17 The United States v. Several Large Lenders United States (and several states including Massachusetts) v. Bank of America, BAC Home Loans Servicing fka Countrywide, Citigroup, Citibank, Citimortgage, JP Morgan Chase, Residential Capital, Ally Financial, GMAC, Wells Fargo Filed 3/12/12 Case 1:12-cf-00361-JDB This complaint sets forth what lenders do wrong during origination and what servicers do wrong during servicing. This case is a good example of lessons learned. 17

18 The United States v. Several Large Lenders (cont.) As for servicing, the following illegal practices were alleged. Although the actions were allegedly committed by third party services, the banks are being held accountable for the servicers’ actions. Unfair, Deceptive and Unlawful Servicing Processes: – Under state UDAP laws, banks are prohibited from engaging in UDAP practices. – Failure to timely and accurately apply borrower payments. – Charging excessive or improper fees. – Failing to properly oversee third party vendors involved in servicing activities. – Imposing force-placed insurance without properly notifying borrowers. – Providing borrowers with false or misleading information in response to complaints. – Failing to maintain appropriate staffing, training and quality control systems. 18

19 The United States v. Several Large Lenders (cont.) As for loan modifications, the following practices were cited as unfair and deceptive loan modification practices: – Failure to discharge loan modification obligations. – Failure to perform proper loan modification underwriting. – Failure to gather or losing loan modification paperwork. – Failure to adequately staff programs. – Failure to adequately train staff, including failure to adequately train staff to deal with distressed borrowers. – Failure to establish adequate loan modification processes. – Allowing borrowers to linger in trial modifications for excessive time periods. – Wrongfully denying modification applications. – Failure to respond to borrower inquiries. 19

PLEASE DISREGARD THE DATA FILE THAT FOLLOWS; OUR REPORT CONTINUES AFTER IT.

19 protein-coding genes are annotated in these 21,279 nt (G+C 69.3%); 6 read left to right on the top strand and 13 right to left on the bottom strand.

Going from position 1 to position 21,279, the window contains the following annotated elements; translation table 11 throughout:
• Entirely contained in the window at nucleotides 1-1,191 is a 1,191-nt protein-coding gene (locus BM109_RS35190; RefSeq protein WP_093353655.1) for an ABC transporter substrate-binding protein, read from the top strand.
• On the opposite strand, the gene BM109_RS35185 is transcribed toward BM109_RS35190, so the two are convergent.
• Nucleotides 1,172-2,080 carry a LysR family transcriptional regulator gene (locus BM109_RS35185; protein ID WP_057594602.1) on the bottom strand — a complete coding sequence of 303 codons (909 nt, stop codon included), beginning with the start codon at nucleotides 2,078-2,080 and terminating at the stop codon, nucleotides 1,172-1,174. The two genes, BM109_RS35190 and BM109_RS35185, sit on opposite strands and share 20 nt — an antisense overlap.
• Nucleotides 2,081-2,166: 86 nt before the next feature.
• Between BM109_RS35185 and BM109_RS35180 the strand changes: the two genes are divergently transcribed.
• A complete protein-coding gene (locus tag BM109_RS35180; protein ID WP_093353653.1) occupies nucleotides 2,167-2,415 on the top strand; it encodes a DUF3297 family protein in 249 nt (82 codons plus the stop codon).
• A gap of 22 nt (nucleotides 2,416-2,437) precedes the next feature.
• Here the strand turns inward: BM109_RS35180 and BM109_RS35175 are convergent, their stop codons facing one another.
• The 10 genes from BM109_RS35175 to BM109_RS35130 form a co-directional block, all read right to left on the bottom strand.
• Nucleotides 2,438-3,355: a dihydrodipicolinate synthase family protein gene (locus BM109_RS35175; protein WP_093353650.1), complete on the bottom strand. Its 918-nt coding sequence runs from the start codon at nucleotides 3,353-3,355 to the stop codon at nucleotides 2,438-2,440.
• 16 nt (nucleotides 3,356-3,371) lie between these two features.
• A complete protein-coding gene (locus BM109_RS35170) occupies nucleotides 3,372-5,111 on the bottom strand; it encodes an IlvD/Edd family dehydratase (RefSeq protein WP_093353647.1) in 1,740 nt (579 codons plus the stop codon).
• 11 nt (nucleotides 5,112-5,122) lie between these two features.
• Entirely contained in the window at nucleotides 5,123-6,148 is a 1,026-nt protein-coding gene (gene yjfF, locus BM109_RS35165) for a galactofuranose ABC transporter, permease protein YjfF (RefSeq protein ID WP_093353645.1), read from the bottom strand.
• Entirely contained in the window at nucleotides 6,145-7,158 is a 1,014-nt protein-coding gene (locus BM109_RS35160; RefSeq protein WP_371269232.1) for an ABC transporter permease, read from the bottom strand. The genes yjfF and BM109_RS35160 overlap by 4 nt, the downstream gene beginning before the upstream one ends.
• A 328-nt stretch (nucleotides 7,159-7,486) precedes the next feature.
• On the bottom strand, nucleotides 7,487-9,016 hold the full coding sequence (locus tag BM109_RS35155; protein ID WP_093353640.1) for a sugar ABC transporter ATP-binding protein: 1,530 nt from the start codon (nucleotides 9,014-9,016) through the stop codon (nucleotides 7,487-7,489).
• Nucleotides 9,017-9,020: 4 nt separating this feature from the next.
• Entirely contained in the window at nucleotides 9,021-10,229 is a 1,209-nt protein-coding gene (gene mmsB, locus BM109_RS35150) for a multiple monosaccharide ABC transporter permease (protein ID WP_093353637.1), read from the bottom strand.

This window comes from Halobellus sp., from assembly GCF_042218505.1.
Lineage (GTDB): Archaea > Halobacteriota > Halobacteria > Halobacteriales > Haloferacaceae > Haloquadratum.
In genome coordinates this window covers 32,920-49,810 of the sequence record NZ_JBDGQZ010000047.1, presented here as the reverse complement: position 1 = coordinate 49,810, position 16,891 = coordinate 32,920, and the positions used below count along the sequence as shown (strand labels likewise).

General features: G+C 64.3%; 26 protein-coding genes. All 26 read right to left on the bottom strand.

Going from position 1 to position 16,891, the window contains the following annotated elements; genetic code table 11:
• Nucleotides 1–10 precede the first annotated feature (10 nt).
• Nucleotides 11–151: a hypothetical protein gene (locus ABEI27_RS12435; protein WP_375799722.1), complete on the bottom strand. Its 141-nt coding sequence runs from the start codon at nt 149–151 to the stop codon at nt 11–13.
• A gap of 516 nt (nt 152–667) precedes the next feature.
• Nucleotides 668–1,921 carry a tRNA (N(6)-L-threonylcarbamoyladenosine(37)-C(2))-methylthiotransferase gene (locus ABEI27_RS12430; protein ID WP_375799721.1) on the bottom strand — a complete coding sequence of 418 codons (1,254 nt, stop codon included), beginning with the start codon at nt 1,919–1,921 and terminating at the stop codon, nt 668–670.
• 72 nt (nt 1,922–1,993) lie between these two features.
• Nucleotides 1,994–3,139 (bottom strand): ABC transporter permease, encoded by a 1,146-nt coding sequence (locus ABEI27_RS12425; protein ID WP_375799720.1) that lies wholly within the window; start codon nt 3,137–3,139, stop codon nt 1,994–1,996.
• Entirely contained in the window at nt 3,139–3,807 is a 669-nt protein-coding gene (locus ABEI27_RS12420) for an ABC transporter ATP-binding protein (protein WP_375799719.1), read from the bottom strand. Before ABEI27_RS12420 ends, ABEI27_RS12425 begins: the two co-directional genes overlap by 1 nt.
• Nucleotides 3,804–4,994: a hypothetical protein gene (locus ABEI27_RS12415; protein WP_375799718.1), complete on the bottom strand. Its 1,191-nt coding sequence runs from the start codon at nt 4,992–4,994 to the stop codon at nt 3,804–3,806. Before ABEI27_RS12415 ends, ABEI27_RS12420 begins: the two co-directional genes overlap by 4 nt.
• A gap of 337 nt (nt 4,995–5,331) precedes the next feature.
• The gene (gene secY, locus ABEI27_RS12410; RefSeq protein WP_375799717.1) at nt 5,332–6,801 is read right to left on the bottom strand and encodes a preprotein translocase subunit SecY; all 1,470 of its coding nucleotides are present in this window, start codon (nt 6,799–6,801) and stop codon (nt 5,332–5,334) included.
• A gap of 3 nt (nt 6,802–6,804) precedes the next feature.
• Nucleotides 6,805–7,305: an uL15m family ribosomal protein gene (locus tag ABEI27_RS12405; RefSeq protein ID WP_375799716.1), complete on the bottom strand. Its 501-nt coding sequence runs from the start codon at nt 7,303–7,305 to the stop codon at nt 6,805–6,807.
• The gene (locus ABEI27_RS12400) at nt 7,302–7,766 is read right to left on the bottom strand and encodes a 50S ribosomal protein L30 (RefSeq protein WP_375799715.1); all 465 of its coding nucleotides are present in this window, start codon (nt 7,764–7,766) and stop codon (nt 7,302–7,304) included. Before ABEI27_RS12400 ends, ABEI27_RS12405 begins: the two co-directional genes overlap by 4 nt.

20 The United States v. Several Large Lenders (cont.) Providing false or misleading modification information while referring loans to foreclosure during the modification application process. Failure to timely and accurately provide loss mitigation options to borrowers. Advising borrowers that they must be at least 60 days delinquent to be eligible for modification. Miscalculating borrowers’ eligibility for loan modification programs. Failure to timely and properly process loan modification applications. 20

21 UDAAP - Background Section 5 of the Federal Trade Commission (FTC) Act prohibits “unfair or deceptive trade practices in or affecting commerce.” (aka UDAP) Bank regulators have enforcement authority under Section 8 of the Federal Deposit Insurance Act for violation of any law including Section 5 of the FTC Act and increasingly are using it against banks of all sizes. 21

22 UDAAP - Background (cont.) Regulation AA prohibits a number of consumer credit practices defined as unfair and deceptive, including: – Misrepresenting a co-signer’s liability – Pyramiding of late charges – Confessions of judgment – Assignment of wages or other earnings – Taking a non-possessory security interest in household goods other than a purchase-money security interest 22

23 UDAAP - Background – Fairness Federal Fair Lending Laws: – Equal Credit Opportunity Act (Regulation B) – Fair Housing Act – Home Mortgage Disclosure Act (Regulation C) – Community Reinvestment Act (Regulation BB) – Discriminatory Effects Rule (HUD ) 23